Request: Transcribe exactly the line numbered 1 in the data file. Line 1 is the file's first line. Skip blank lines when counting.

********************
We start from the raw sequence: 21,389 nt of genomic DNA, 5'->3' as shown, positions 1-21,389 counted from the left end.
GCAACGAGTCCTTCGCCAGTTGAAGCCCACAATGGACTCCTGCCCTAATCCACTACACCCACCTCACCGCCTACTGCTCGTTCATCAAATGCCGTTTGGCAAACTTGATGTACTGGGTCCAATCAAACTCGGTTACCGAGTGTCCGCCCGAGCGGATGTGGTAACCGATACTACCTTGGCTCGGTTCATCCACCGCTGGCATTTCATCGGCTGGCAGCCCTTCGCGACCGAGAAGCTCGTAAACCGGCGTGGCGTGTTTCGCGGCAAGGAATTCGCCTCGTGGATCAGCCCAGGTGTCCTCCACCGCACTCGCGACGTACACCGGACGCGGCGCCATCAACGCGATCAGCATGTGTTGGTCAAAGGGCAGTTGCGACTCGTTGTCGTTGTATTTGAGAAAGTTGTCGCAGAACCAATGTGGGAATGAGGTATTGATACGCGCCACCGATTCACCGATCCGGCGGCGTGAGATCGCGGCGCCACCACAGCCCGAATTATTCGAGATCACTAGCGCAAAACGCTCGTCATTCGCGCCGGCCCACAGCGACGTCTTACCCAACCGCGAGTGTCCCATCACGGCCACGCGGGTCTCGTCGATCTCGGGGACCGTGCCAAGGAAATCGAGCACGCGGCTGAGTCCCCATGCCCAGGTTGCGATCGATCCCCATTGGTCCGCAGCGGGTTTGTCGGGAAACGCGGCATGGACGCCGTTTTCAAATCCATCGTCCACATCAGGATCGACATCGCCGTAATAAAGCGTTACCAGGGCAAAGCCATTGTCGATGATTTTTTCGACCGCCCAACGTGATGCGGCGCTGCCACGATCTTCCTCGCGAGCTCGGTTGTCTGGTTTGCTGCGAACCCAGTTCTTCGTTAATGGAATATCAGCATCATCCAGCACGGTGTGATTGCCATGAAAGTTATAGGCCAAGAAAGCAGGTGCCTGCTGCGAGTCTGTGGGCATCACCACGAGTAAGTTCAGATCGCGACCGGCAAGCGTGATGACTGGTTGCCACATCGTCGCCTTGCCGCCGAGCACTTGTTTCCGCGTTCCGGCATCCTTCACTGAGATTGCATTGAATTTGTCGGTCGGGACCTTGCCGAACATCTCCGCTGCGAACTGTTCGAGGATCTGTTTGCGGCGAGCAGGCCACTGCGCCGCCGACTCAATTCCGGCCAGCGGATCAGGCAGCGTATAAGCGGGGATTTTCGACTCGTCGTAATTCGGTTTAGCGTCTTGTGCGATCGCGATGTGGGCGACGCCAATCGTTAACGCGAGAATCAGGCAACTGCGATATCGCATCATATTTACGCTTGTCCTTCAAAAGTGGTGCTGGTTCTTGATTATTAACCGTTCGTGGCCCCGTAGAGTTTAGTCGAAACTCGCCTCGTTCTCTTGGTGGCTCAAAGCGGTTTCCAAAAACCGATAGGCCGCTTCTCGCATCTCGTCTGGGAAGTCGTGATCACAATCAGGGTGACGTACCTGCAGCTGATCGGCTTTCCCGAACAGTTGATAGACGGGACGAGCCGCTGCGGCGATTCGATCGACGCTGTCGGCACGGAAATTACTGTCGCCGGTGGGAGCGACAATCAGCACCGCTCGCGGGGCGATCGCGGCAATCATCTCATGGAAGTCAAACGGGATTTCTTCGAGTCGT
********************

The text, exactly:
We start from the raw sequence: 21,389 nt of genomic DNA, 5'->3' as shown, positions 1-21,389 counted from the left end.